Here’s the kicker – we see this in all of life even apart from politics. The question isn’t about holding onto or relinquishing political power. The question is, “Can we maintain our Christian distinctive and live righteously even with the power granted us?” Ultimately we are not responsible for attracting and winning people. Sure, God calls us to live as examples to the world around us, but as Jesus said:
No one can come to me unless the Father who send me draw him…
God is the one who wins hearts, and He does that no matter who is in office or how we vote.
And Thomas notes:
We are not to judge non-Christians by Christian standards. That, however, that is exactly what we do when we legislate distinctly Christian principles.
He’s referring to 1 Corinthians 5:9-13:
I wrote to you in a letter not to associate with sexually immoral people. I did not mean the immoral people of this world or the greedy and swindlers or idolaters; otherwise you would have to leave the world. But now I am writing you not to associate with anyone who claims to be a believer who is sexually immoral or greedy, an idolater or verbally abusive, a drunkard or a swindler. Do not even eat with such a person. For what business is it of mine to judge outsiders? Don’t you judge those who are inside? But God judges outsiders. Put away the evil person from among yourselves.
However, if you look at Paul’s list of inappropriate behavior you will find that we DO legislate against these things. We have laws governing sexual immorality (at least some types). We have laws about slander and libel. We have laws about public intoxication and swindling.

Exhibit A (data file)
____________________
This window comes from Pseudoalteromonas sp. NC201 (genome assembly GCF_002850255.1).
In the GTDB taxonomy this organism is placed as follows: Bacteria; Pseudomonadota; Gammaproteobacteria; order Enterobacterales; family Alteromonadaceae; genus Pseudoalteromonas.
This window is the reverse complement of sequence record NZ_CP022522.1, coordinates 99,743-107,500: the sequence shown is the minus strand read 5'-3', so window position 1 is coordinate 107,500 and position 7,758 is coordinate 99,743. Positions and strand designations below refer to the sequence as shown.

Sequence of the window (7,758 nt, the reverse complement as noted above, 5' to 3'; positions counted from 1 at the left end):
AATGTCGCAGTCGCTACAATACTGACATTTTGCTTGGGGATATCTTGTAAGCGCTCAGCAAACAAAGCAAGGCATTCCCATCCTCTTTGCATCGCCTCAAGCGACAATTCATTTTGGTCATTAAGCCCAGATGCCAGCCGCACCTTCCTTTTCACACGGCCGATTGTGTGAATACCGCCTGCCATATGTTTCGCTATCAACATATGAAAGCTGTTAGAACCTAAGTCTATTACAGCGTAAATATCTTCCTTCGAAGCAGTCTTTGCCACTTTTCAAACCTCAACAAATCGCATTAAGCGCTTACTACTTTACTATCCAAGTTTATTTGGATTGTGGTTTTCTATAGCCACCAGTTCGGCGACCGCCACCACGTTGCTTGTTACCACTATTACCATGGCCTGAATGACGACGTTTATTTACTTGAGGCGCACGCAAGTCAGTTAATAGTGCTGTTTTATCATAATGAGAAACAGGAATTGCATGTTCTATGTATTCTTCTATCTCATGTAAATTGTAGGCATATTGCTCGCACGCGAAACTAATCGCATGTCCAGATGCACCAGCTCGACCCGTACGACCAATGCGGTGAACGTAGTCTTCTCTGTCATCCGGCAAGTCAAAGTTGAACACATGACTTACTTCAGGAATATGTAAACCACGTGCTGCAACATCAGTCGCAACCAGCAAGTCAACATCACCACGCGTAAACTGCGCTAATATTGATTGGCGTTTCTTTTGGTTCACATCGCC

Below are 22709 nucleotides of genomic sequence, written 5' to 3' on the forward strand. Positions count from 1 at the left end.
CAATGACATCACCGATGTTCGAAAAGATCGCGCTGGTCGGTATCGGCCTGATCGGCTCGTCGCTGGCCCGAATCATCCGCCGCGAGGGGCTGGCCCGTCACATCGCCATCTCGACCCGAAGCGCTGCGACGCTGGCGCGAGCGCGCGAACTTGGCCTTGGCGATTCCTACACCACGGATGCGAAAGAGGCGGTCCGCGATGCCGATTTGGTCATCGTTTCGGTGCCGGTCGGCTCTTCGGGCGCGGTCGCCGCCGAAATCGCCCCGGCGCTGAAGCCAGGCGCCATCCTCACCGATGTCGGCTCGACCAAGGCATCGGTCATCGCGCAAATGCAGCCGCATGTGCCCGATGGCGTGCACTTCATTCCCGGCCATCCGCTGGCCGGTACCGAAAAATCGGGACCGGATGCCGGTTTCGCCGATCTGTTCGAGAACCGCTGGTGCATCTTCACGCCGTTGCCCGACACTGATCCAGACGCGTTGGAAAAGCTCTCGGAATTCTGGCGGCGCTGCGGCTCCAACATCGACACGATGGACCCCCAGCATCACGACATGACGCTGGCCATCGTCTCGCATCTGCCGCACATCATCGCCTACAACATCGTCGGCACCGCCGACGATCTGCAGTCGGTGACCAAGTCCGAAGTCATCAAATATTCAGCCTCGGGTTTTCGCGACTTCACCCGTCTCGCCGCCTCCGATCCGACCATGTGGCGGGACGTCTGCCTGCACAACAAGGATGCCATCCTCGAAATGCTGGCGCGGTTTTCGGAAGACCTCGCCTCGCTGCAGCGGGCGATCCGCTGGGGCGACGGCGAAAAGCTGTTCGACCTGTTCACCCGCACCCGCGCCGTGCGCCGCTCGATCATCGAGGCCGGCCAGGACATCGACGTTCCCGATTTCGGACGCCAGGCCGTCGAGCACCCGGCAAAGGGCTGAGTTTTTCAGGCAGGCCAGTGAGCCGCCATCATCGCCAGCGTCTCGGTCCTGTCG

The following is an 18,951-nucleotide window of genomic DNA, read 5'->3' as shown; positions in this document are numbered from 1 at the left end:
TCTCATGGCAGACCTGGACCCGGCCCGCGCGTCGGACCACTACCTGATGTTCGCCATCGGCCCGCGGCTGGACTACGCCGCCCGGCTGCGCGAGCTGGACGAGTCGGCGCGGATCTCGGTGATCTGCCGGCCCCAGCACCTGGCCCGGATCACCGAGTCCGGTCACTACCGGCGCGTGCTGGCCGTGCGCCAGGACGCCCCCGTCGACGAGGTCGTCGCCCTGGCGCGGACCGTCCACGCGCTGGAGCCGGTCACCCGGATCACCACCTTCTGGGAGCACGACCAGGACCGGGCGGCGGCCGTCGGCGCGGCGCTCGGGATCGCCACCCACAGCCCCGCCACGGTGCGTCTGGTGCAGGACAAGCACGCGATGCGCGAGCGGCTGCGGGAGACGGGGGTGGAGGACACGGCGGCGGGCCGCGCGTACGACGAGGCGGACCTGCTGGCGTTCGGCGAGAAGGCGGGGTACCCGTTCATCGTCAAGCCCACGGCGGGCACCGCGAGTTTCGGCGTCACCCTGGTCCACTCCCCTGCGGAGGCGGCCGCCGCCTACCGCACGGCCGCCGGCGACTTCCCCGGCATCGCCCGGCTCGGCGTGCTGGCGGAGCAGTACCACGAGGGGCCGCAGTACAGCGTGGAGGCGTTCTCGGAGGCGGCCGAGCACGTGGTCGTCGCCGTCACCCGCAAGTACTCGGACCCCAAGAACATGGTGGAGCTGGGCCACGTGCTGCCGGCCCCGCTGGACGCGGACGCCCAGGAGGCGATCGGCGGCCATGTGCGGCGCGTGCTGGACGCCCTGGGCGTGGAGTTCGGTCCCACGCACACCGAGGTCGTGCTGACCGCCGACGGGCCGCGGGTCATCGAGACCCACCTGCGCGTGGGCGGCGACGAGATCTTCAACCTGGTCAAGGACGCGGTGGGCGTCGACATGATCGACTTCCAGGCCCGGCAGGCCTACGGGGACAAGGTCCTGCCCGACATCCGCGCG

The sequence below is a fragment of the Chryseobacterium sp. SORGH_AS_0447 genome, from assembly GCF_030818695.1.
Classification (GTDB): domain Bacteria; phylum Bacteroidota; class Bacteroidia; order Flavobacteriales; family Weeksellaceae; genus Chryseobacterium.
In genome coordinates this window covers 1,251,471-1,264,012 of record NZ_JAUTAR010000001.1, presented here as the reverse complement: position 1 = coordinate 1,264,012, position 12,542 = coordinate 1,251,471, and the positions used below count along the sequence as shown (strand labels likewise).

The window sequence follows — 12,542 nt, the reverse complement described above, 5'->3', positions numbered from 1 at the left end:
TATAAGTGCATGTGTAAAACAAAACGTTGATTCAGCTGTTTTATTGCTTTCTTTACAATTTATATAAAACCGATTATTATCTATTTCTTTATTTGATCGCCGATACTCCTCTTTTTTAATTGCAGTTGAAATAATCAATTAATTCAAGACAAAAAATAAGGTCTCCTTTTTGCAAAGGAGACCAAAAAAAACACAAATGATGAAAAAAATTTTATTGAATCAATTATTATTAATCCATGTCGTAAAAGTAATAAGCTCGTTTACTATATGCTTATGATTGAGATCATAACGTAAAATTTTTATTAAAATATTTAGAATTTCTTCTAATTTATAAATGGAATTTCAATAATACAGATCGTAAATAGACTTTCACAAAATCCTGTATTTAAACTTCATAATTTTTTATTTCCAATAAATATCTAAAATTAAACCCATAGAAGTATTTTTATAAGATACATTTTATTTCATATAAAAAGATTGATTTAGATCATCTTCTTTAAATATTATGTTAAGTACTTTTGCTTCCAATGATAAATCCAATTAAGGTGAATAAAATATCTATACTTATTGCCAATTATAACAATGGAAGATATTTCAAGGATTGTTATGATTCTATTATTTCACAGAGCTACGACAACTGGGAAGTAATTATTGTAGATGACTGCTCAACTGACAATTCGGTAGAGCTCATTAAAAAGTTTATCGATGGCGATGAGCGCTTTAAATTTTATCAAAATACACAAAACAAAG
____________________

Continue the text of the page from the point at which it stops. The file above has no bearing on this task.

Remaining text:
Paul isn’t saying, “Don’t try to hold the world accountable to our standards.” He’s saying, “You can’t judge someone’s spirituality based on Christian codes of conduct. I agree with this. I don’t judge a non-believer’s righteousness when he doesn’t live up to God’s standard. But if God’s way of living represents a better way then there is no biblical injunction from codifying God’s standards into civil law.
In a democratic republic we have the option of passing laws that we think will benefit the common good. The way the system works is that others have the right to vote against that legislation. It’s not being a bad Christian to attempt to normalize Christian behavior. It’s not about judging the souls of non-believers. It’s about recognizing that God’s way is the best way. And if the legislation is voted down, so be it. That’s how a free government works!
Finally, Thomas says:
I also don’t have a problem with Christians participating in a government that works to advance universal human rights and the common good, so long as they are not forcing people to conform to distinctly Christian principles.
This is the tough question, because it forces us to ask which values we will support legislating and which we will let slide. I don’t think there is an easy answer, I just know that we already do it. All legislation represents a worldview and a morality. I think Thomas needs to clarify a definition of “distinctly Christian principles,” as he has not yet pointed to any principles that are distinctly Christian that would not be beneficial for all of humanity.
I think that Christian ethics and principles are sound and would benefit everybody. I know that Christianity is not monolithic and that there is WIDE variation in how Christians interpret and live out those principles. Still, when all is said and done, we must recognize that the Bible calls us to be faithful disciples where we are, and in the Western World that means citizens with a vote. We would be irresponsible citizens of God’s kingdom and of our nation (whichever nation you belong to) if we didn’t bring our voice to the political sphere.
*If any of this post has resonated with you, please share it on Facebook, Twitter, or email the link to your friends and family. Thanks! 🙂